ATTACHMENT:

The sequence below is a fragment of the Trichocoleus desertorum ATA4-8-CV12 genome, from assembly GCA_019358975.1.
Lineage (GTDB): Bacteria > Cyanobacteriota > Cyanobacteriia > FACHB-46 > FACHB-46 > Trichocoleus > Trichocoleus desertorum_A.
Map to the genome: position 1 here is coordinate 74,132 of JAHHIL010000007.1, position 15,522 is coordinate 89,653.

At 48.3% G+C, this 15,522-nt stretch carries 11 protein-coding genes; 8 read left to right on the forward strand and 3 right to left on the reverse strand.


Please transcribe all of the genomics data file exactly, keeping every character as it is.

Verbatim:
The sequence below is a fragment of the Trichocoleus desertorum ATA4-8-CV12 genome, from assembly GCA_019358975.1.
Lineage (GTDB): Bacteria > Cyanobacteriota > Cyanobacteriia > FACHB-46 > FACHB-46 > Trichocoleus > Trichocoleus desertorum_A.
Map to the genome: position 1 here is coordinate 74,132 of JAHHIL010000007.1, position 15,522 is coordinate 89,653.

At 48.3% G+C, this 15,522-nt stretch carries 11 protein-coding genes; 8 read left to right on the forward strand and 3 right to left on the reverse strand.